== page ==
Spotify Advertising Study Shows Meaningful Connection Between Audio and Shopping Small

Conducted in honor of National Small Business Week, Study Shows 72% of U.S. Adults Feel More Connected to a Local Small Business When They Play Music That Makes Them Nostalgic, While Nearly Two-Thirds (63%) Enjoy When Local Small Businesses Help Them Discover New Music

Spotify Advertising is unveiling the results of its new study exploring the connection between music, small businesses and their customers in celebration of National Small Business Week. Conducted online by The Harris Poll on behalf of Spotify, the world’s most popular audio streaming subscription service, the study surveyed over 2,000 U.S. adults to help small businesses understand the importance of music in the shopping experience.

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The research found that the majority of Americans (93%) shop at local small businesses, with music impacting numerous factors from how ‘cool’ a small business is perceived to motivating shoppers to spend. In fact, more than two-thirds (67%) of adults agree that local small businesses that play music incentivize them to shop. What’s more, nearly three quarters (72%) of Americans feel more connected to a local small business when they play music that makes them nostalgic for the past, and nearly two-thirds (63%) enjoy when local small businesses help them discover new music they haven’t heard before.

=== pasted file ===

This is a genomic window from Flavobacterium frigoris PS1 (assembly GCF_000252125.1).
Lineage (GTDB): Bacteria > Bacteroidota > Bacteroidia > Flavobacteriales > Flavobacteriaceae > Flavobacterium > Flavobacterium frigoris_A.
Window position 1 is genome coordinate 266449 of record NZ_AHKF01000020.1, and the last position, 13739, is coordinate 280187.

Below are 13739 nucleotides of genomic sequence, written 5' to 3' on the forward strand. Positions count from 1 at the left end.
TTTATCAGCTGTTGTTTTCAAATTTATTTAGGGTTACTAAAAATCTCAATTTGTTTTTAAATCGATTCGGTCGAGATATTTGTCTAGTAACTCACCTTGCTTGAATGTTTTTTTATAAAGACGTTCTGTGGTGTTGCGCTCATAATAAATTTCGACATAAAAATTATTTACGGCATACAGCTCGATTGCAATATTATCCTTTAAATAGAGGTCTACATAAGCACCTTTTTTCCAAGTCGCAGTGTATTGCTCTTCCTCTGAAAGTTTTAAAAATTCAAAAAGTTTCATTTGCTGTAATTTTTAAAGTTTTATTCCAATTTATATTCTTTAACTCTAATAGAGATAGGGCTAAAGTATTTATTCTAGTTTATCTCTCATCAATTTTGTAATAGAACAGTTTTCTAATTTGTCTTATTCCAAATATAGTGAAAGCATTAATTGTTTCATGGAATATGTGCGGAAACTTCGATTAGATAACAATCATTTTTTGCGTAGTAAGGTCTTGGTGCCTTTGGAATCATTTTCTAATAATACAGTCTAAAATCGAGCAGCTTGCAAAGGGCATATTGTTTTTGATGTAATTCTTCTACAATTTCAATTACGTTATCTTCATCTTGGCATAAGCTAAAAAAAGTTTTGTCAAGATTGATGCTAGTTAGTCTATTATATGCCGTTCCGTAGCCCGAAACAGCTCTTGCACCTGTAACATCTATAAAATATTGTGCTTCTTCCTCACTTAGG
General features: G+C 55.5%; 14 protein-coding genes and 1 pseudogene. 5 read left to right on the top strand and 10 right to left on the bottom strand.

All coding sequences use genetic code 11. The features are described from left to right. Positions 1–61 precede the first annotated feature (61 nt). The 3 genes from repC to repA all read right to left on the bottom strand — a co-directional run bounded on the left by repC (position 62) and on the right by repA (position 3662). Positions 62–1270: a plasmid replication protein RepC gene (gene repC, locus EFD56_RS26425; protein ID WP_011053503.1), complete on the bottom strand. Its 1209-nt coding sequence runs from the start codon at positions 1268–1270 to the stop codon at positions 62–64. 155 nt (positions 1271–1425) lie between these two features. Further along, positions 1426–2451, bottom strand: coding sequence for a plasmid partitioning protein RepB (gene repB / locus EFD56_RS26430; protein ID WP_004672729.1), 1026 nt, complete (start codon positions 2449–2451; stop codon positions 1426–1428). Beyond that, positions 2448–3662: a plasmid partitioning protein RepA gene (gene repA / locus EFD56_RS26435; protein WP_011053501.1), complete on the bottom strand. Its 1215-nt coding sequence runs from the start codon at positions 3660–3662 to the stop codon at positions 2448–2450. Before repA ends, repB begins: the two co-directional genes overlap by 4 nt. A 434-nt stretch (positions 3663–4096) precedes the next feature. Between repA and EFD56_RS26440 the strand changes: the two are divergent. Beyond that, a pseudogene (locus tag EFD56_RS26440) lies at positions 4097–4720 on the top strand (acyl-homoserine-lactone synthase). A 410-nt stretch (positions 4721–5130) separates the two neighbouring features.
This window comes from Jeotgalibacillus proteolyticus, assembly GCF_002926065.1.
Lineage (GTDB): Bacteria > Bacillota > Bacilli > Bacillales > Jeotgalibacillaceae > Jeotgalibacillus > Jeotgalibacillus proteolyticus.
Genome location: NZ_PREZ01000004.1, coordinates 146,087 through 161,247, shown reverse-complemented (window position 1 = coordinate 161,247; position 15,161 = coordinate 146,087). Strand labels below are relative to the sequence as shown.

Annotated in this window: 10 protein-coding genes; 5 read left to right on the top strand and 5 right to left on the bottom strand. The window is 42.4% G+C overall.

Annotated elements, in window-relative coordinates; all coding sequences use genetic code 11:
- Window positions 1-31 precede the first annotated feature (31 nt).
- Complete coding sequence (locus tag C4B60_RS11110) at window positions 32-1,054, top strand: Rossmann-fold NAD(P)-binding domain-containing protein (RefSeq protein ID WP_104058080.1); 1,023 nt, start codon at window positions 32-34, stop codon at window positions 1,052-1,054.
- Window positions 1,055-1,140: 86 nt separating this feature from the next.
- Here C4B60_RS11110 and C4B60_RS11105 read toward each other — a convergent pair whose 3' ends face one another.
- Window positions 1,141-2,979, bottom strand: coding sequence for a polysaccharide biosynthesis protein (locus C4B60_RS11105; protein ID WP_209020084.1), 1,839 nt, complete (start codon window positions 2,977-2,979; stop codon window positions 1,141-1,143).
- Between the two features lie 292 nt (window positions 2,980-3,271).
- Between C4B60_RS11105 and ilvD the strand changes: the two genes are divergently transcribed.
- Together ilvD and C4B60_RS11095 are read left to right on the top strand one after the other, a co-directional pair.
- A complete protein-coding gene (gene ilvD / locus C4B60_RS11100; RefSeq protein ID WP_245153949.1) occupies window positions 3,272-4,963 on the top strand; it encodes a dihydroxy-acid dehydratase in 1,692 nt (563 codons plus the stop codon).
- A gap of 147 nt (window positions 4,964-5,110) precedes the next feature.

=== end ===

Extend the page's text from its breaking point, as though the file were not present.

In today’s cluttered media environment, Spotify and digital audio provide immense opportunities for advertisers of all sizes to reach highly engaged audiences at scale. Small businesses can learn about advertising on Spotify and sign up for the platform’s self-serve ad channel, Spotify Ad Studio, at https://ads.spotify.com/en-US/.

“This research reinforces how much audio impacts people’s experiences and perceptions of the small businesses they know and love,” said Rochelle Sanchirico, Global Director of Small & Medium-Sized Business Marketing at Spotify. “We’re using these findings to inspire small businesses to leverage Spotify self-serve ad channel, Spotify Ad Studio, to connect with their customers as they stream music and other audio content.”

Commercial Use of Spotify

As laid out in our Terms and Conditions, Spotify is only for personal, non-commercial use. This means you can’t broadcast or play Spotify publicly from businesses, such as bars, restaurants, schools, stores, salons, dance studios, radio stations, etc. To play in a commercial environment, check out our friends at Soundtrack Your Brand.

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Highlights from the survey include:

  • A strong majority of adults (95%) would want to hear music while shopping at a local small business.
    • Nearly half (48%) would want to hear oldies, followed by pop (44%), rock (43%), and country (43%).
    • Men are more likely than women to want to hear:
      • Rock (48% vs. 38%)
      • Blues (29% vs. 22%)
      • Bluegrass (16% vs. 12%)
      • Electronic (14% vs. 10%)
    • Women are more likely than men to want to hear:
      • Oldies (52% vs. 44%)
      • Pop (51% vs. 37%)
      • R&B (41% vs. 34%)
      • K-Pop (14% vs. 10%)